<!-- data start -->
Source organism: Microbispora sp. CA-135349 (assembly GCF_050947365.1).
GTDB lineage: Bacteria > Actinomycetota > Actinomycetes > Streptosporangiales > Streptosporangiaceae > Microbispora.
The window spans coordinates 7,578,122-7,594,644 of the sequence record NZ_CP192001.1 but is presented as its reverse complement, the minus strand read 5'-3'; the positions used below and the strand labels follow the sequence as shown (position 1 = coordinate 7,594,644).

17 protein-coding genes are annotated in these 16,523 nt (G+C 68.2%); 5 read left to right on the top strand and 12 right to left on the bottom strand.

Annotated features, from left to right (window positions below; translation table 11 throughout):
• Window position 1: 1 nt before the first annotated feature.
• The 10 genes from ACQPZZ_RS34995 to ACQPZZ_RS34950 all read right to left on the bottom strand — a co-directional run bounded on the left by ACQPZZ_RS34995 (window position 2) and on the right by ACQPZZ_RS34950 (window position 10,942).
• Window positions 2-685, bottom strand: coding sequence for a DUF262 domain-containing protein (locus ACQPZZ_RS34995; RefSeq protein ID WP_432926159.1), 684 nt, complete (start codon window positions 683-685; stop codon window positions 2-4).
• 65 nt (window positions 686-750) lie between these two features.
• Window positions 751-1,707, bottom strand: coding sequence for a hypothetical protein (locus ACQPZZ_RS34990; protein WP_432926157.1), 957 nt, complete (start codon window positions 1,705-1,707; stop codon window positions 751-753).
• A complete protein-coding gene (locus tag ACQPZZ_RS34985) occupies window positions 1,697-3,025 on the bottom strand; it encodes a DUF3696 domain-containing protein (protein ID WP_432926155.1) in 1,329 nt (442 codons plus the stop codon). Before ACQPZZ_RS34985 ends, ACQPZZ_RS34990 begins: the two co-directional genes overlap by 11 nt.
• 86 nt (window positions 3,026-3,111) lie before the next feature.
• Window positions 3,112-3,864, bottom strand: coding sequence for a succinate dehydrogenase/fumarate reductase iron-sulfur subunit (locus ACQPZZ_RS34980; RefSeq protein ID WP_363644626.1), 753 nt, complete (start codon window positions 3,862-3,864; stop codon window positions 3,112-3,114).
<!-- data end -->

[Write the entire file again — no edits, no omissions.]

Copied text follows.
Source organism: Microbispora sp. CA-135349 (assembly GCF_050947365.1).
GTDB lineage: Bacteria > Actinomycetota > Actinomycetes > Streptosporangiales > Streptosporangiaceae > Microbispora.
The window spans coordinates 7,578,122-7,594,644 of the sequence record NZ_CP192001.1 but is presented as its reverse complement, the minus strand read 5'-3'; the positions used below and the strand labels follow the sequence as shown (position 1 = coordinate 7,594,644).

17 protein-coding genes are annotated in these 16,523 nt (G+C 68.2%); 5 read left to right on the top strand and 12 right to left on the bottom strand.

Annotated features, from left to right (window positions below; translation table 11 throughout):
• Window position 1: 1 nt before the first annotated feature.
• The 10 genes from ACQPZZ_RS34995 to ACQPZZ_RS34950 all read right to left on the bottom strand — a co-directional run bounded on the left by ACQPZZ_RS34995 (window position 2) and on the right by ACQPZZ_RS34950 (window position 10,942).
• Window positions 2-685, bottom strand: coding sequence for a DUF262 domain-containing protein (locus ACQPZZ_RS34995; RefSeq protein ID WP_432926159.1), 684 nt, complete (start codon window positions 683-685; stop codon window positions 2-4).
• 65 nt (window positions 686-750) lie between these two features.
• Window positions 751-1,707, bottom strand: coding sequence for a hypothetical protein (locus ACQPZZ_RS34990; protein WP_432926157.1), 957 nt, complete (start codon window positions 1,705-1,707; stop codon window positions 751-753).
• A complete protein-coding gene (locus tag ACQPZZ_RS34985) occupies window positions 1,697-3,025 on the bottom strand; it encodes a DUF3696 domain-containing protein (protein ID WP_432926155.1) in 1,329 nt (442 codons plus the stop codon). Before ACQPZZ_RS34985 ends, ACQPZZ_RS34990 begins: the two co-directional genes overlap by 11 nt.
• 86 nt (window positions 3,026-3,111) lie before the next feature.
• Window positions 3,112-3,864, bottom strand: coding sequence for a succinate dehydrogenase/fumarate reductase iron-sulfur subunit (locus ACQPZZ_RS34980; RefSeq protein ID WP_363644626.1), 753 nt, complete (start codon window positions 3,862-3,864; stop codon window positions 3,112-3,114).